Childhood sexual abuse (CSA) has increased during the COVID-19 crisis, in both online and offline worlds. Yet its identification through the child protection system remains minimal, despite continuing growth in police reports of sexual crimes against children. Why is this? And can it be changed?
As one English support charity experiencing a surge in children’s referrals since lockdown wrote, the mantra ‘Stay home, stay safe’ has tragically been, for many children, the exact opposite: “they were more vulnerable, more isolated and more alone”. Scottish support charities have also reported a rise in referrals to the Scottish Parliament’s Cross Party Group on Survivors of CSA.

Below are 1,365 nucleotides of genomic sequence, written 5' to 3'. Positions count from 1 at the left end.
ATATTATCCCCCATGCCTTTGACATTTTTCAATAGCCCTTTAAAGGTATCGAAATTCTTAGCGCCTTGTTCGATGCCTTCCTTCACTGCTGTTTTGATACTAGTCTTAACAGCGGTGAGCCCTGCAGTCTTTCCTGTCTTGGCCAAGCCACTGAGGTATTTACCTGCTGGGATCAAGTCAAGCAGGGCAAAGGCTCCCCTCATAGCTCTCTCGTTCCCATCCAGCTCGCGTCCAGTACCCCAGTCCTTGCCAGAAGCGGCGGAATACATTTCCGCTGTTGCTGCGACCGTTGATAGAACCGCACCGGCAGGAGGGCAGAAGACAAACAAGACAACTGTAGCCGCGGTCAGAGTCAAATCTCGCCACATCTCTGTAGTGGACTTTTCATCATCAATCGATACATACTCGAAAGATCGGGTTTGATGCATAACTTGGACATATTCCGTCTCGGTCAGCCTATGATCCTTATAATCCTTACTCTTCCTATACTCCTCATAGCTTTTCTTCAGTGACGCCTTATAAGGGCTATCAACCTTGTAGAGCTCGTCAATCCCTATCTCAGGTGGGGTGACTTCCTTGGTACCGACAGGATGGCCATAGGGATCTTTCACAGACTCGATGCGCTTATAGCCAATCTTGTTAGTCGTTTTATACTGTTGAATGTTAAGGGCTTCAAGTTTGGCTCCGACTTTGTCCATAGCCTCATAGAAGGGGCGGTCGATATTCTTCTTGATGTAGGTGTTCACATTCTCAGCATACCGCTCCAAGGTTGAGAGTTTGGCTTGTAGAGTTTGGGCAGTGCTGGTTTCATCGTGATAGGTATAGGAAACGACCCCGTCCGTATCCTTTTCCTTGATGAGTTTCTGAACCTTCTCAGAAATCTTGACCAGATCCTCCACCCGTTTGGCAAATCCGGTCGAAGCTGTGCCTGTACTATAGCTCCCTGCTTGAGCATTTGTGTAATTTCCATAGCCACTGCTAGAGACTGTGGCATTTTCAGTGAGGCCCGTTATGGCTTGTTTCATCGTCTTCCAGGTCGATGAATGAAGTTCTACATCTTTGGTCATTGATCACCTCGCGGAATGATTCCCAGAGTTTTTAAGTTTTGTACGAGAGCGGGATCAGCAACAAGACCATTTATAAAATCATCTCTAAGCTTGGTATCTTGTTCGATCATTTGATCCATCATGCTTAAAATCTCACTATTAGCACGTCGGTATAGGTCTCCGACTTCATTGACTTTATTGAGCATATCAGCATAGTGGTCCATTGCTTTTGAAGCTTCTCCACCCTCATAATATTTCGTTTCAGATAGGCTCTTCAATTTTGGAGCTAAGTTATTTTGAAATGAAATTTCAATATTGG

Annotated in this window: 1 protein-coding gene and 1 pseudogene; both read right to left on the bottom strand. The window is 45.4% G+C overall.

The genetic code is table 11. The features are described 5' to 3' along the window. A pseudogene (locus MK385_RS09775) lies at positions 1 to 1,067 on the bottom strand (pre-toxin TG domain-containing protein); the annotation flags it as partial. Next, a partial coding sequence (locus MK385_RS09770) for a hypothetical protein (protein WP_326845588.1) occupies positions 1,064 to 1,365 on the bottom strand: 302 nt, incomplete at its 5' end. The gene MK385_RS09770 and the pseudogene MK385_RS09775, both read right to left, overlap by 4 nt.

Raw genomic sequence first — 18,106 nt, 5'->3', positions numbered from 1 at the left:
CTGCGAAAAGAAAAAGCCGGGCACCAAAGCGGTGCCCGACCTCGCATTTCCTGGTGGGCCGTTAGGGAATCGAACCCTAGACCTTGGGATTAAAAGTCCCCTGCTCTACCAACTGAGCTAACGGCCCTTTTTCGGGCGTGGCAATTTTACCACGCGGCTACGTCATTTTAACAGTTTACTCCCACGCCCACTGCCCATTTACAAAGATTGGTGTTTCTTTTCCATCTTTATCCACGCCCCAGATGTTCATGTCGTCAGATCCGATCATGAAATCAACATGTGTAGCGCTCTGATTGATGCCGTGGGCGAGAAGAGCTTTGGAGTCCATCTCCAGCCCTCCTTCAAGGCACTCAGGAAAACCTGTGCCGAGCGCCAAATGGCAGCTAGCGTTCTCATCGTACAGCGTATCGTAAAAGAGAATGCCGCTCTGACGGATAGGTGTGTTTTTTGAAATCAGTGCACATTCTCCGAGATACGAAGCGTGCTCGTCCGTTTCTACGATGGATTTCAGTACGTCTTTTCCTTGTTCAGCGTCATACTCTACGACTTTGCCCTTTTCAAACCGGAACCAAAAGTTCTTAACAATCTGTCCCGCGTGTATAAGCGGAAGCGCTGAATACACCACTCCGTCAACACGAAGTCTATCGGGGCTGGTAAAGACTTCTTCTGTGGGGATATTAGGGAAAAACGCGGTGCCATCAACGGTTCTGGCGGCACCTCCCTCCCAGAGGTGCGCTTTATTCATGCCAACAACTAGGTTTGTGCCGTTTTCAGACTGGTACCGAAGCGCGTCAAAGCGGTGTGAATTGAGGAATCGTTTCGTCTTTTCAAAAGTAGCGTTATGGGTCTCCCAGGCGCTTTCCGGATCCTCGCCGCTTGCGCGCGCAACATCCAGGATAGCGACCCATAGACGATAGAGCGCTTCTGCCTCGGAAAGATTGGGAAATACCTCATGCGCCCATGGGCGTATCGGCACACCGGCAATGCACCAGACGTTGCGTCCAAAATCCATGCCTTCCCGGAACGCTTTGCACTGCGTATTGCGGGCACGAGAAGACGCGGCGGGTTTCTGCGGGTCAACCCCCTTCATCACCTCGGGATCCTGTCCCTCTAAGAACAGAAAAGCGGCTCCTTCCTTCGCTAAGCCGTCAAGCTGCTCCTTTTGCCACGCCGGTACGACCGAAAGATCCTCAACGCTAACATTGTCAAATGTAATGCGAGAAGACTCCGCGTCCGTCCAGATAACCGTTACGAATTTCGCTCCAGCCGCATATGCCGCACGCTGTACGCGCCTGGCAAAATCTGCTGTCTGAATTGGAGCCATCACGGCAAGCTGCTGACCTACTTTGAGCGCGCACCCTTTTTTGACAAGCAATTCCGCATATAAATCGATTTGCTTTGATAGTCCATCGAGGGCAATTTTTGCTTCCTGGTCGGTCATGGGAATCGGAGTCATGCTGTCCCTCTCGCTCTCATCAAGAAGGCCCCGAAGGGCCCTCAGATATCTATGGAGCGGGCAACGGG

The Internet Watch Foundation revealed that in a single month since lockdown, three major companies logged 8.8 million hits to CSA imagery from the UK alone. Reports of such imagery increased by almost 50 per cent during lockdown as offenders spent longer online, while many more children were virtually imprisoned with domestic perpetrators. Interpol’s research also strongly indicates increased CSA, particularly via the surface web, in peer-to-peer forums and on the dark web.